Introduction

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Article 1

Seelys Castle, An Asheville Wonder

Article 2

Buying Seelys Castle

Article 3

A Mans Castle Is His Home

Article 4

Furnishing The Great Room

Article 5

The Library

Article 6

Warm Parties in the Cold Castle

Article 7

Miss Beaulah Young

Article 8

Generals, Guards, and Guests

Article 9

Annual Parties

Article 10

Charlotte Street Jam

Article 11

Asheville Sprawl

Article 12

Education Frustration

Article 13

Martin Nesbitt

Article 14

Graffiti

Article 15

Gospel Langren Hotel

Article 16

Fighting City Hall

Article 17

Rebutting Riverlink

Article 18

Confessions of a Recovering Racist

Article 19

Sin City

Article 20

Moonshine Memories

Article 21

Shot Heard Round Buncome County

Article 22

Long Arm of the Law

Article 23

Luck of the Draw

Article 24

Birth of Ashevilles Riverfront

Article 25

Ballad of King Coal

Article 26

Hard Times and Cheap Thrills

Article 27

Cataclysmic Change

Article 28

Honor Flight

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Article 15

Gospel Langren Hotel

A few thousand years from now when archeologist sifting through the remains of the ancient town of Asheville will determine that the Langren hotel was sited on the bank of the French broad river.

The reason is, that is where we put it.

The story begins in 1964. My partner Jack Doloboff and I were in the surplus and salvage business and had done a couple of small demolitions including a small hotel on Patton avenue and Montieths service station about where the Bank of Asheville has their offices now.

We found out that the Langren hotel was going to be demolished to build a parking garage for Asheville’s first new sky scraper, the North Western Bank Building, since the Jackson Building was built in the 1930ies.

We succeeded in buying the contents of the building including all the furniture, and fixtures and we had 60 days to remove them.

We toured the still barely operating hotel which had once been a premier commercial hostelry and had deteriorated into a flop house and operating facility for ladies of the night.

The hotel engineer Barney Woodson, a proper southern gentleman, showed us through the almost abandoned hotel. When we passed certain doors, he would giggle indicating that there was still some commercial activity taking place.

He later became chief engineer of the new Northwestern Bank Building and was succeeded by his son Barney Woodson jr.

We set up for business at the front desk and business was brisk spurred by the ubiquitous and beloved radio announcer “Farmer Russ Offhous” who plugged our sales on his popular morning talk show on WSKY radio.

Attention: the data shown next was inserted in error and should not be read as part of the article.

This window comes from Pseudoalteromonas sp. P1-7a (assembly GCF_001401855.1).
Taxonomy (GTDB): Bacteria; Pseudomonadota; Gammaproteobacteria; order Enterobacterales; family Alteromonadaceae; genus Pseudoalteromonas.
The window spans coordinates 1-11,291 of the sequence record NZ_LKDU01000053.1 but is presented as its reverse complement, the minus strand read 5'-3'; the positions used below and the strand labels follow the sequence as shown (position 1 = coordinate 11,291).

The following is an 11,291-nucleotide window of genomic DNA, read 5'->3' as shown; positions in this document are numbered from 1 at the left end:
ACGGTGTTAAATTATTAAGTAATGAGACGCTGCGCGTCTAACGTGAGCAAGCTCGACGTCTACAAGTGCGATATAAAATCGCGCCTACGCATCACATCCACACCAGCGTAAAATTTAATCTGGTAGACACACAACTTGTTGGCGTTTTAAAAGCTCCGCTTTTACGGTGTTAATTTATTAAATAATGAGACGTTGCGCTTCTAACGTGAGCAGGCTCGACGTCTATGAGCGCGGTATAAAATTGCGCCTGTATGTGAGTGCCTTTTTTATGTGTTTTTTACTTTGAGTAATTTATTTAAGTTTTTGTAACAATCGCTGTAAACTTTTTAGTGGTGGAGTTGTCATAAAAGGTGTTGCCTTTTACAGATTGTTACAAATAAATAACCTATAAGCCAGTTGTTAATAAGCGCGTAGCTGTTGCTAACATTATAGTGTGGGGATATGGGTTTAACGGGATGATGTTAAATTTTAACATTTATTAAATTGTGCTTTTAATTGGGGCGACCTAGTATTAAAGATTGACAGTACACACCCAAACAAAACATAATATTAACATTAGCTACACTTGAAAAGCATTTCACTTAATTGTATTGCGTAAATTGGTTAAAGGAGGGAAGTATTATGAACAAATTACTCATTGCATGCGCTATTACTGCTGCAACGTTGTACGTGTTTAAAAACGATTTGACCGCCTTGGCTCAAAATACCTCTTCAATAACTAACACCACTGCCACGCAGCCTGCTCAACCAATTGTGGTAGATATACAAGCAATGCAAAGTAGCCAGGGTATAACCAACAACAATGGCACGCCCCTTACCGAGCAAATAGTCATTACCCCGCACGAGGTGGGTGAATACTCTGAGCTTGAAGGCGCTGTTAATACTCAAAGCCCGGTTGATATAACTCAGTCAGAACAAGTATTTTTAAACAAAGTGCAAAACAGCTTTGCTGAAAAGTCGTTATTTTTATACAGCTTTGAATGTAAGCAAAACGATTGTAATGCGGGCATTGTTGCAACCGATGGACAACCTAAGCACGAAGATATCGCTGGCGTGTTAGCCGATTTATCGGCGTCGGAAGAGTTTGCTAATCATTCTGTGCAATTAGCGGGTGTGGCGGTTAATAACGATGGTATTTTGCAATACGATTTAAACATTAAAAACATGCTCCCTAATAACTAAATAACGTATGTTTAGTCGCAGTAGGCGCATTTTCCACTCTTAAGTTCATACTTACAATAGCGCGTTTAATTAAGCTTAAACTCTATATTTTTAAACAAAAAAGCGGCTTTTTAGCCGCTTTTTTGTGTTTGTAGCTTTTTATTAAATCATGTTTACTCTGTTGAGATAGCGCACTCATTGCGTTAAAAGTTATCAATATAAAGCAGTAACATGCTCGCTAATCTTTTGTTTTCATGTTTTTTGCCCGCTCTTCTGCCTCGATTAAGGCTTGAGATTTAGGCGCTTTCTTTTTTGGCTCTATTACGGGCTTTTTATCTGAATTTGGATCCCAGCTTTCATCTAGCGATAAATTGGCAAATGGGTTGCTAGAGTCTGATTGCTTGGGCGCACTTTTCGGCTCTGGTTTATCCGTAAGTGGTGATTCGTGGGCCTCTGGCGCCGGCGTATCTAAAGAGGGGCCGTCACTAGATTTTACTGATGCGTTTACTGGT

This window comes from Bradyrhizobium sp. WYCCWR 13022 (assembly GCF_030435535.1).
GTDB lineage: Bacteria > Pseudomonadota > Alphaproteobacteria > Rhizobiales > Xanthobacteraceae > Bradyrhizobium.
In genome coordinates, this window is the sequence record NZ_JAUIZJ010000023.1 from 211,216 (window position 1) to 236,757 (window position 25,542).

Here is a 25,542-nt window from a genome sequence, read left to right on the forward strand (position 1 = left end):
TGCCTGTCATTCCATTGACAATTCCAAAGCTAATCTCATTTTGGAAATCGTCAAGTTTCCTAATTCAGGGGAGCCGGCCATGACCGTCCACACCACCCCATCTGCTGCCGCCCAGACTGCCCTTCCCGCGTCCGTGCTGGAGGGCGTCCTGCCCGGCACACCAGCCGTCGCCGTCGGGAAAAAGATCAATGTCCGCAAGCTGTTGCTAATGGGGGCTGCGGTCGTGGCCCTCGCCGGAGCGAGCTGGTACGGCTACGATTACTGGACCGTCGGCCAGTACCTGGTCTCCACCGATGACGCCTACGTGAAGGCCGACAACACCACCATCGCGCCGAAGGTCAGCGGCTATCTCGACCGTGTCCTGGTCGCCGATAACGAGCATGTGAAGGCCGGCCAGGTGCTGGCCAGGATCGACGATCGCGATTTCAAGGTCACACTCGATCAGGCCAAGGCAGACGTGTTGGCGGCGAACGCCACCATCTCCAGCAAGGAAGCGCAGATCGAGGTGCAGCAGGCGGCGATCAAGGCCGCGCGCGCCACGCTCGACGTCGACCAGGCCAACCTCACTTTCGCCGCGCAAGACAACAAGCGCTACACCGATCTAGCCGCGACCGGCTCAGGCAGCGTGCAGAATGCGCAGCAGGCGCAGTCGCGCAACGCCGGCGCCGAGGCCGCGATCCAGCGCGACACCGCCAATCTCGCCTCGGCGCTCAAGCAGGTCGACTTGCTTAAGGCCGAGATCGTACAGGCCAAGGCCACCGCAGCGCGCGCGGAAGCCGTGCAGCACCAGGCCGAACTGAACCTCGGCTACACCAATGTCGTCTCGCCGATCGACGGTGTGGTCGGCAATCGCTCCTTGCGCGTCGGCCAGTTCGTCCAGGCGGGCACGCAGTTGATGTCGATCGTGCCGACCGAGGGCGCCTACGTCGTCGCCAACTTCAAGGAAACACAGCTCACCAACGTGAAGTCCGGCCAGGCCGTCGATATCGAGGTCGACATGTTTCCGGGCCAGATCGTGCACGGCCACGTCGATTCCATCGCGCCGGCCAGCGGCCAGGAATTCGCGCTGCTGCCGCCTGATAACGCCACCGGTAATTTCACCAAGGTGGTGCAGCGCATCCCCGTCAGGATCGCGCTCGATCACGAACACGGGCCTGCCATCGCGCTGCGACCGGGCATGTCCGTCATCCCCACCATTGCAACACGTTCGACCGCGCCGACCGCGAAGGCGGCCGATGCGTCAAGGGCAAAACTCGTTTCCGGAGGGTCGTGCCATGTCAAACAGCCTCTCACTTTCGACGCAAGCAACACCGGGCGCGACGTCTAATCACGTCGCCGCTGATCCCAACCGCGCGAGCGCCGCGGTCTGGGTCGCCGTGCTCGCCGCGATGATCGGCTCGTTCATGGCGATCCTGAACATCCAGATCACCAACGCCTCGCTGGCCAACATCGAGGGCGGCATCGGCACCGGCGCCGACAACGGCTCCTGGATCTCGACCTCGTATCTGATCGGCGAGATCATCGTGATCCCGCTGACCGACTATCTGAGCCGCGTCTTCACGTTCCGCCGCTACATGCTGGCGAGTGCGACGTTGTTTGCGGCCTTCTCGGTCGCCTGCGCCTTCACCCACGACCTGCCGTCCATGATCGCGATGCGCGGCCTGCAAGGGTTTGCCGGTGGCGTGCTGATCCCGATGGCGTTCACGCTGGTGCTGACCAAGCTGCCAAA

We literally sold the contents to the walls.

Whole rooms went for $25 including furniture and fixtures including the old leg tubs and doors.

Some people would even go to the trouble to take up the ratty carpet which one could practically see through.

I have watched people buy the most ridiculous “stuff” at liquidation, estate, bankruptcy, distress and going out of business sales. I am convinced that many are motivated by superstition that by owning a talisman from a dead person or entity they are staving off their own death wish.

There was lots of marble in the building and customers would buy it and remove it from the walls.

In the men’s room there was marble behind the urinals. When the buyer removed it he got a big surprise. There were scores of men’s billfolds deposited in the space between the marble and the wall.

We could only surmise that drunks who were being entertained by the ladies had been rolled and this was a convenient place to dispose of the evidence.

In the middle of all the chaos people would still show up and try to rent a room. My partner Jack had a really difficult time convincing a young couple with a cardboard suitcase who had just married that they could not stay in the hotel where their parents had spent their honeymoon years ago.

The bid for the demolition of this 8 story building had been awarded to Garland E Crouch, who was a hard driving hard drinking obstreperous bull of a man who was the best house mover to ever operate in these parts.

G.E. was what we call a level headed feller. He chewed tobacco and the juice ran down both sides of his mouth at the same time.

His foreman was none other than the infamous Harry P. Clay who later became High Sheriff of Buncombe County.

I was in Knoxville Tennessee and ran into Ralph Sweat a building dismantler. I told him about the contract. He looked at the building and agreed to take it down for half the bid price. We bought the contract from Crouch, split the profit and subbed it to Sweat.

Apparently Mr. Sweat did not realize that this was a poured concrete and steel reinforced structure (rare for the times) and Lady Langren did not succumb to his assault gracefully.

The building was finally dismantled and the rubble was moved to a site on riverside drive which shall remain anonymous until the archeologist locate it.

The original building on the lot at Broadway and College Street was the Bull hotel. It was torn down to build the Langren hotel. The Langren was torn down to build a parking building and now the parking building is being torn down to build the new AC Hotel.

Is this a great country or what?


Asheville native Jerry Sternberg, a longtime observer of the local scene, can be reached at gospeljerry@aol.com.

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